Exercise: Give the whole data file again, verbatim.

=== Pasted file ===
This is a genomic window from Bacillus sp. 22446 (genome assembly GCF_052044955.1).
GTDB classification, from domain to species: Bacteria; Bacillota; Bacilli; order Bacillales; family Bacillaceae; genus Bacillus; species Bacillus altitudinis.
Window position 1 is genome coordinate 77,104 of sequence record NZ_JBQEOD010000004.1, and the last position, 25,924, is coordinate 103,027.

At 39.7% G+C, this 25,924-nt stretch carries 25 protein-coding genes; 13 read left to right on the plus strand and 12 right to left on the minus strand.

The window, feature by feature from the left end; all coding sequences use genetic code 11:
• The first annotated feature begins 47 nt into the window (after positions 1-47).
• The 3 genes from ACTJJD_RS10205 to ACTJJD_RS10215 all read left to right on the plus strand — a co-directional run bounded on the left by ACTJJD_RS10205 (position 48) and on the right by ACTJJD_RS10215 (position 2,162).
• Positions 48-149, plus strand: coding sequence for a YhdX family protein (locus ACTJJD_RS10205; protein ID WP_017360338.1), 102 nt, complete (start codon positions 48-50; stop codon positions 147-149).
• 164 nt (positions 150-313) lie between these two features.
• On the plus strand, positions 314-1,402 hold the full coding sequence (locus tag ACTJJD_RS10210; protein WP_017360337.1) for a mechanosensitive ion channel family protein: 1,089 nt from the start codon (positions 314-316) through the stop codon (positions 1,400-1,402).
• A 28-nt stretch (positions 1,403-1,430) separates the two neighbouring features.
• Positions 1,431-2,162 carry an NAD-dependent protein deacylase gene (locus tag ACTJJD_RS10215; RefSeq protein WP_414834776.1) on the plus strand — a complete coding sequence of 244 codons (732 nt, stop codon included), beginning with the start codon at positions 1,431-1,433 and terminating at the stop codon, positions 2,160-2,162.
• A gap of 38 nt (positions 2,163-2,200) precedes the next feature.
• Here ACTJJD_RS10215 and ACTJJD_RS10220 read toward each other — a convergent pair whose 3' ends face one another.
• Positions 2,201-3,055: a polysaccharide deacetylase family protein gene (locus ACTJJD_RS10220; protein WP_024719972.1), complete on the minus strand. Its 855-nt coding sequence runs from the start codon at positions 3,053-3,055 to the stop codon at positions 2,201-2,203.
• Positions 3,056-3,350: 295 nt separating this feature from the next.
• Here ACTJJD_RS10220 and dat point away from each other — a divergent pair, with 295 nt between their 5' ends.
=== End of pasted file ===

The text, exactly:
This is a genomic window from Bacillus sp. 22446 (genome assembly GCF_052044955.1).
GTDB classification, from domain to species: Bacteria; Bacillota; Bacilli; order Bacillales; family Bacillaceae; genus Bacillus; species Bacillus altitudinis.
Window position 1 is genome coordinate 77,104 of sequence record NZ_JBQEOD010000004.1, and the last position, 25,924, is coordinate 103,027.

At 39.7% G+C, this 25,924-nt stretch carries 25 protein-coding genes; 13 read left to right on the plus strand and 12 right to left on the minus strand.

The window, feature by feature from the left end; all coding sequences use genetic code 11:
• The first annotated feature begins 47 nt into the window (after positions 1-47).
• The 3 genes from ACTJJD_RS10205 to ACTJJD_RS10215 all read left to right on the plus strand — a co-directional run bounded on the left by ACTJJD_RS10205 (position 48) and on the right by ACTJJD_RS10215 (position 2,162).
• Positions 48-149, plus strand: coding sequence for a YhdX family protein (locus ACTJJD_RS10205; protein ID WP_017360338.1), 102 nt, complete (start codon positions 48-50; stop codon positions 147-149).
• 164 nt (positions 150-313) lie between these two features.
• On the plus strand, positions 314-1,402 hold the full coding sequence (locus tag ACTJJD_RS10210; protein WP_017360337.1) for a mechanosensitive ion channel family protein: 1,089 nt from the start codon (positions 314-316) through the stop codon (positions 1,400-1,402).
• A 28-nt stretch (positions 1,403-1,430) separates the two neighbouring features.
• Positions 1,431-2,162 carry an NAD-dependent protein deacylase gene (locus tag ACTJJD_RS10215; RefSeq protein WP_414834776.1) on the plus strand — a complete coding sequence of 244 codons (732 nt, stop codon included), beginning with the start codon at positions 1,431-1,433 and terminating at the stop codon, positions 2,160-2,162.
• A gap of 38 nt (positions 2,163-2,200) precedes the next feature.
• Here ACTJJD_RS10215 and ACTJJD_RS10220 read toward each other — a convergent pair whose 3' ends face one another.
• Positions 2,201-3,055: a polysaccharide deacetylase family protein gene (locus ACTJJD_RS10220; protein WP_024719972.1), complete on the minus strand. Its 855-nt coding sequence runs from the start codon at positions 3,053-3,055 to the stop codon at positions 2,201-2,203.
• Positions 3,056-3,350: 295 nt separating this feature from the next.
• Here ACTJJD_RS10220 and dat point away from each other — a divergent pair, with 295 nt between their 5' ends.